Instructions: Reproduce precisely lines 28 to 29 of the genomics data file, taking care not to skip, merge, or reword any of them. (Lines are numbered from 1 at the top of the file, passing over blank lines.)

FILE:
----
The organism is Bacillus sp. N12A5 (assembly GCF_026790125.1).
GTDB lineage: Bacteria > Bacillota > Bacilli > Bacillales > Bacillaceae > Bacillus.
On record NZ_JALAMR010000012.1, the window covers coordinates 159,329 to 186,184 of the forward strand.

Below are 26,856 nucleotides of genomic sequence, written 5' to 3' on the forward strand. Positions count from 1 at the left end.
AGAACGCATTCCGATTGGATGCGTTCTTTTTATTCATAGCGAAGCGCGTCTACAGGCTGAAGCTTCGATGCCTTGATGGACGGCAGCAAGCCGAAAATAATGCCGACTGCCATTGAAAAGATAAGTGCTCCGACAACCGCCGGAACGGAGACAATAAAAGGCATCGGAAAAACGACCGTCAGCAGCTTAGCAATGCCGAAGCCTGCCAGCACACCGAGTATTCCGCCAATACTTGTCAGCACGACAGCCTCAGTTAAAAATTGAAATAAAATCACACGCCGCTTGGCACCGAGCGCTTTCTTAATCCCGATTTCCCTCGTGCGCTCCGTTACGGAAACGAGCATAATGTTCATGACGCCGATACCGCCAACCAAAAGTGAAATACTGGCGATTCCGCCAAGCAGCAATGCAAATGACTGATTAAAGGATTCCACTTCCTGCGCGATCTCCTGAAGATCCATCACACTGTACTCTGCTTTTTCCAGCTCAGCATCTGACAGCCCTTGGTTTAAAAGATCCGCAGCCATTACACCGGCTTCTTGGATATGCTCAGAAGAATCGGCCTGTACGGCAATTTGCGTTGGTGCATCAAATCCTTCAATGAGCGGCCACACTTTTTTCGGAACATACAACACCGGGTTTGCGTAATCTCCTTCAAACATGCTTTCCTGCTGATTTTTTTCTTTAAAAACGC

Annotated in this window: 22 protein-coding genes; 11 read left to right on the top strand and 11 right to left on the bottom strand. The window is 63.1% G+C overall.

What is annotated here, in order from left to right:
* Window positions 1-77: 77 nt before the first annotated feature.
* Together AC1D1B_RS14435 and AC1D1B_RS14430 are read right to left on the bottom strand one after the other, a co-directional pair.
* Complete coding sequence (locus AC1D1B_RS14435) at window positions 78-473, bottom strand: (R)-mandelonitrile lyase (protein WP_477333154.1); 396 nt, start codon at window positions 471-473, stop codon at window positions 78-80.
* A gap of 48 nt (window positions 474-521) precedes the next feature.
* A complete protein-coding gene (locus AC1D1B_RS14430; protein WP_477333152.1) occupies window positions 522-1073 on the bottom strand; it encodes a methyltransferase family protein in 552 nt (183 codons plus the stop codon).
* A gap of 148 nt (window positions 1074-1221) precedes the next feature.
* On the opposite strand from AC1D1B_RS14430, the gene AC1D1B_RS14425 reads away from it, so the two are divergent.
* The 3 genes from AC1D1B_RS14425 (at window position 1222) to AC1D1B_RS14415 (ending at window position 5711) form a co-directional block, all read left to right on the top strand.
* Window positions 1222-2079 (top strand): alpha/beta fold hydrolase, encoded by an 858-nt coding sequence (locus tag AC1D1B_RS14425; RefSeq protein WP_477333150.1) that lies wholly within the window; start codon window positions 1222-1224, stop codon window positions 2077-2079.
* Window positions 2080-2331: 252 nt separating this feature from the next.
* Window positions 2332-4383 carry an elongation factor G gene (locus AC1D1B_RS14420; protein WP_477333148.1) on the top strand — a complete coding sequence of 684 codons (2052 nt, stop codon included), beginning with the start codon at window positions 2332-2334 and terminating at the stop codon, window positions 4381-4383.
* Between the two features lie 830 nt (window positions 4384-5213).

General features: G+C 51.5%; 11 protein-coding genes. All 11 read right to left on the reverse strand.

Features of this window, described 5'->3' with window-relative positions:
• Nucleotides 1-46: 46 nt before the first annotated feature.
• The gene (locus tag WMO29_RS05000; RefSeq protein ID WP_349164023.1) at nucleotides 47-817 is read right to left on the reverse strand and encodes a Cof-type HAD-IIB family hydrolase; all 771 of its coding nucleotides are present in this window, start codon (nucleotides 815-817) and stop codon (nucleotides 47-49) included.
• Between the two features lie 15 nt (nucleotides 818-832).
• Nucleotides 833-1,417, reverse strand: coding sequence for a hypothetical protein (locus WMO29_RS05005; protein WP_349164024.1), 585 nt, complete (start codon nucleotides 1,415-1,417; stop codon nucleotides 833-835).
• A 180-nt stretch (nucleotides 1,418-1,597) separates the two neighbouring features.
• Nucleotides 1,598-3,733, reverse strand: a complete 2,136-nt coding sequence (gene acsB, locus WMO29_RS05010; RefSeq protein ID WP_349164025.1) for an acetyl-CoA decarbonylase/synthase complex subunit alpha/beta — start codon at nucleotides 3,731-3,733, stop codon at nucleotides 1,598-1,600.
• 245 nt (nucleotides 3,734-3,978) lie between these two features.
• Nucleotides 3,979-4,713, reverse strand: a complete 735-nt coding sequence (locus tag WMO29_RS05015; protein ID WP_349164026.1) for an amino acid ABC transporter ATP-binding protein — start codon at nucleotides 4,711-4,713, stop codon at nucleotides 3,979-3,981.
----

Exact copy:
• 245 nt (nucleotides 3,734-3,978) lie between these two features.
• Nucleotides 3,979-4,713, reverse strand: a complete 735-nt coding sequence (locus tag WMO29_RS05015; protein ID WP_349164026.1) for an amino acid ABC transporter ATP-binding protein — start codon at nucleotides 4,711-4,713, stop codon at nucleotides 3,979-3,981.